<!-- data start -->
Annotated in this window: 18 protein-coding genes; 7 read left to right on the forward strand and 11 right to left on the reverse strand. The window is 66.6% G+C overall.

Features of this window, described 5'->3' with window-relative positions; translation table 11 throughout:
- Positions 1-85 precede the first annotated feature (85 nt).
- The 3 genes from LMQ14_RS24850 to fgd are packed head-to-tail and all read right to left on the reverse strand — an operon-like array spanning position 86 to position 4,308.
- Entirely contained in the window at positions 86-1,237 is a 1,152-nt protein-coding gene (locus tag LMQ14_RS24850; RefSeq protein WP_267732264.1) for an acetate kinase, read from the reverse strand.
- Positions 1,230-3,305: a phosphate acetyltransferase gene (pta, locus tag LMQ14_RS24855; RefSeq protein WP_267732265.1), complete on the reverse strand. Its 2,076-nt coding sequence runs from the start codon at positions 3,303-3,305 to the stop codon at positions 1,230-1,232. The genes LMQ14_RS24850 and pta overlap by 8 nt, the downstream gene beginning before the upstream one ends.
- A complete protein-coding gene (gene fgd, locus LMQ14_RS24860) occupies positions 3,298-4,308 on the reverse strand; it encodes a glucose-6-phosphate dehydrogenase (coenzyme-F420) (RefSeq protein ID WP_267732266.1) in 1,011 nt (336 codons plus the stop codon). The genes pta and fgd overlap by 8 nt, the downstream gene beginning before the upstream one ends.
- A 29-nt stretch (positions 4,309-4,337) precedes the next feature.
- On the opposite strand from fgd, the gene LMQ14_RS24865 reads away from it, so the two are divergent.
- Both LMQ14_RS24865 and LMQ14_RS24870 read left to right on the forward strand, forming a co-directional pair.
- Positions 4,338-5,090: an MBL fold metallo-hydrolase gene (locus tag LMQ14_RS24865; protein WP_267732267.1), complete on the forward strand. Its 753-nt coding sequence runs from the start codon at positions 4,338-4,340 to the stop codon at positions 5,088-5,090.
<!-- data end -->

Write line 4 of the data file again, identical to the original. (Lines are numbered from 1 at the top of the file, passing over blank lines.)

- The 3 genes from LMQ14_RS24850 to fgd are packed head-to-tail and all read right to left on the reverse strand — an operon-like array spanning position 86 to position 4,308.